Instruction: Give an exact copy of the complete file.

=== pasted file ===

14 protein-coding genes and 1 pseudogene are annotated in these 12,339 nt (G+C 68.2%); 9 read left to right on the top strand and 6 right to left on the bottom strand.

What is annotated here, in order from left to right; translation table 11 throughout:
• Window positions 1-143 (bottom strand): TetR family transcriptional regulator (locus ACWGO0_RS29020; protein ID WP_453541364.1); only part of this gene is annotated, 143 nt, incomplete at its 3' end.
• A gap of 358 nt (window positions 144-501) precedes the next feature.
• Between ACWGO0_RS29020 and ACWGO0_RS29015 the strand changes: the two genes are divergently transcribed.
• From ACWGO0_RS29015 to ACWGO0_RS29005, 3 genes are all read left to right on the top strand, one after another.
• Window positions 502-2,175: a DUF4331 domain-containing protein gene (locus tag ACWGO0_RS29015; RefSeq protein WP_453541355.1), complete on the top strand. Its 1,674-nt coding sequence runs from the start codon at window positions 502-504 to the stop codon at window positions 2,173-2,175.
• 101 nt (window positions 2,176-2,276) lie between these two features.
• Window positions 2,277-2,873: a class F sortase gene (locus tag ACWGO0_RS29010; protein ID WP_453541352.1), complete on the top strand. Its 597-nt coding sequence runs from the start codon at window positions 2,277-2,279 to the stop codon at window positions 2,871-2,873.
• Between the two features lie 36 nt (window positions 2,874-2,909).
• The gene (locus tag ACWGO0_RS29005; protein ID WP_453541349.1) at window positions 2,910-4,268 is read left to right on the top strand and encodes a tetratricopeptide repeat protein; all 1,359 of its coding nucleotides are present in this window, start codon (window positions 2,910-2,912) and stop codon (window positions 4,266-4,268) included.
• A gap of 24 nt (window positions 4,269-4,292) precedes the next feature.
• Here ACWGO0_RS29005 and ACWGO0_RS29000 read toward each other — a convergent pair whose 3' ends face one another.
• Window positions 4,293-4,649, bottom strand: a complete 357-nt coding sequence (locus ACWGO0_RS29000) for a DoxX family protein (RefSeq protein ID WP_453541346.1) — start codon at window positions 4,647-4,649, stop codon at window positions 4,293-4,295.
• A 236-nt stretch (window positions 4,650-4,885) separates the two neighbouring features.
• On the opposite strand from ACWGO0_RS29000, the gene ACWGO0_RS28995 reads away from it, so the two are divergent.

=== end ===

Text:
14 protein-coding genes and 1 pseudogene are annotated in these 12,339 nt (G+C 68.2%); 9 read left to right on the top strand and 6 right to left on the bottom strand.

What is annotated here, in order from left to right; translation table 11 throughout:
• Window positions 1-143 (bottom strand): TetR family transcriptional regulator (locus ACWGO0_RS29020; protein ID WP_453541364.1); only part of this gene is annotated, 143 nt, incomplete at its 3' end.
• A gap of 358 nt (window positions 144-501) precedes the next feature.
• Between ACWGO0_RS29020 and ACWGO0_RS29015 the strand changes: the two genes are divergently transcribed.
• From ACWGO0_RS29015 to ACWGO0_RS29005, 3 genes are all read left to right on the top strand, one after another.
• Window positions 502-2,175: a DUF4331 domain-containing protein gene (locus tag ACWGO0_RS29015; RefSeq protein WP_453541355.1), complete on the top strand. Its 1,674-nt coding sequence runs from the start codon at window positions 502-504 to the stop codon at window positions 2,173-2,175.
• 101 nt (window positions 2,176-2,276) lie between these two features.
• Window positions 2,277-2,873: a class F sortase gene (locus tag ACWGO0_RS29010; protein ID WP_453541352.1), complete on the top strand. Its 597-nt coding sequence runs from the start codon at window positions 2,277-2,279 to the stop codon at window positions 2,871-2,873.
• Between the two features lie 36 nt (window positions 2,874-2,909).
• The gene (locus tag ACWGO0_RS29005; protein ID WP_453541349.1) at window positions 2,910-4,268 is read left to right on the top strand and encodes a tetratricopeptide repeat protein; all 1,359 of its coding nucleotides are present in this window, start codon (window positions 2,910-2,912) and stop codon (window positions 4,266-4,268) included.
• A gap of 24 nt (window positions 4,269-4,292) precedes the next feature.
• Here ACWGO0_RS29005 and ACWGO0_RS29000 read toward each other — a convergent pair whose 3' ends face one another.
• Window positions 4,293-4,649, bottom strand: a complete 357-nt coding sequence (locus ACWGO0_RS29000) for a DoxX family protein (RefSeq protein ID WP_453541346.1) — start codon at window positions 4,647-4,649, stop codon at window positions 4,293-4,295.
• A 236-nt stretch (window positions 4,650-4,885) separates the two neighbouring features.
• On the opposite strand from ACWGO0_RS29000, the gene ACWGO0_RS28995 reads away from it, so the two are divergent.